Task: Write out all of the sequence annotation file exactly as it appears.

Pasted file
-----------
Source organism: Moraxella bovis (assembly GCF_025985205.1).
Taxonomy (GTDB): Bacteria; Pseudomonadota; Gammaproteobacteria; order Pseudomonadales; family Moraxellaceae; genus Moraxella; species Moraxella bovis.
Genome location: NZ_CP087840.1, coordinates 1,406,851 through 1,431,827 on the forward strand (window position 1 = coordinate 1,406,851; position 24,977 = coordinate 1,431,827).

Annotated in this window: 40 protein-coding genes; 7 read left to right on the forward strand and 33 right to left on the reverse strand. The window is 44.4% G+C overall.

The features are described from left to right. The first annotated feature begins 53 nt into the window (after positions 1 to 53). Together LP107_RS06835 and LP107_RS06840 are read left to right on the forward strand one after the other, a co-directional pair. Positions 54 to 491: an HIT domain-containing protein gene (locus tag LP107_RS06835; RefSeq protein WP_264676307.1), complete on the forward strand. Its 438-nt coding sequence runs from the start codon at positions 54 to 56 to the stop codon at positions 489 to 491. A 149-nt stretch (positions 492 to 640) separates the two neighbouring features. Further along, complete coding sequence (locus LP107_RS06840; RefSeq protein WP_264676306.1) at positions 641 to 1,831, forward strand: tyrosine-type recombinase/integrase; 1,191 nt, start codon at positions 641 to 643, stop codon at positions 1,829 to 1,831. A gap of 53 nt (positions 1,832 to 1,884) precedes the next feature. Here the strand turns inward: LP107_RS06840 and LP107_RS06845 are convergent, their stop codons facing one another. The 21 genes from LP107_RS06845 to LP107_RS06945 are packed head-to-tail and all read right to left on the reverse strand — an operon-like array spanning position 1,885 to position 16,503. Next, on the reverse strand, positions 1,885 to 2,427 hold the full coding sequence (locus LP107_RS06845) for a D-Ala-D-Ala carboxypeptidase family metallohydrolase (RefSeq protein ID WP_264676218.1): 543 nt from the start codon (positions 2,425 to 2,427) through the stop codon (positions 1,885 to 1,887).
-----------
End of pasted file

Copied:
Source organism: Moraxella bovis (assembly GCF_025985205.1).
Taxonomy (GTDB): Bacteria; Pseudomonadota; Gammaproteobacteria; order Pseudomonadales; family Moraxellaceae; genus Moraxella; species Moraxella bovis.
Genome location: NZ_CP087840.1, coordinates 1,406,851 through 1,431,827 on the forward strand (window position 1 = coordinate 1,406,851; position 24,977 = coordinate 1,431,827).

Annotated in this window: 40 protein-coding genes; 7 read left to right on the forward strand and 33 right to left on the reverse strand. The window is 44.4% G+C overall.

The features are described from left to right. The first annotated feature begins 53 nt into the window (after positions 1 to 53). Together LP107_RS06835 and LP107_RS06840 are read left to right on the forward strand one after the other, a co-directional pair. Positions 54 to 491: an HIT domain-containing protein gene (locus tag LP107_RS06835; RefSeq protein WP_264676307.1), complete on the forward strand. Its 438-nt coding sequence runs from the start codon at positions 54 to 56 to the stop codon at positions 489 to 491. A 149-nt stretch (positions 492 to 640) separates the two neighbouring features. Further along, complete coding sequence (locus LP107_RS06840; RefSeq protein WP_264676306.1) at positions 641 to 1,831, forward strand: tyrosine-type recombinase/integrase; 1,191 nt, start codon at positions 641 to 643, stop codon at positions 1,829 to 1,831. A gap of 53 nt (positions 1,832 to 1,884) precedes the next feature. Here the strand turns inward: LP107_RS06840 and LP107_RS06845 are convergent, their stop codons facing one another. The 21 genes from LP107_RS06845 to LP107_RS06945 are packed head-to-tail and all read right to left on the reverse strand — an operon-like array spanning position 1,885 to position 16,503. Next, on the reverse strand, positions 1,885 to 2,427 hold the full coding sequence (locus LP107_RS06845) for a D-Ala-D-Ala carboxypeptidase family metallohydrolase (RefSeq protein ID WP_264676218.1): 543 nt from the start codon (positions 2,425 to 2,427) through the stop codon (positions 1,885 to 1,887).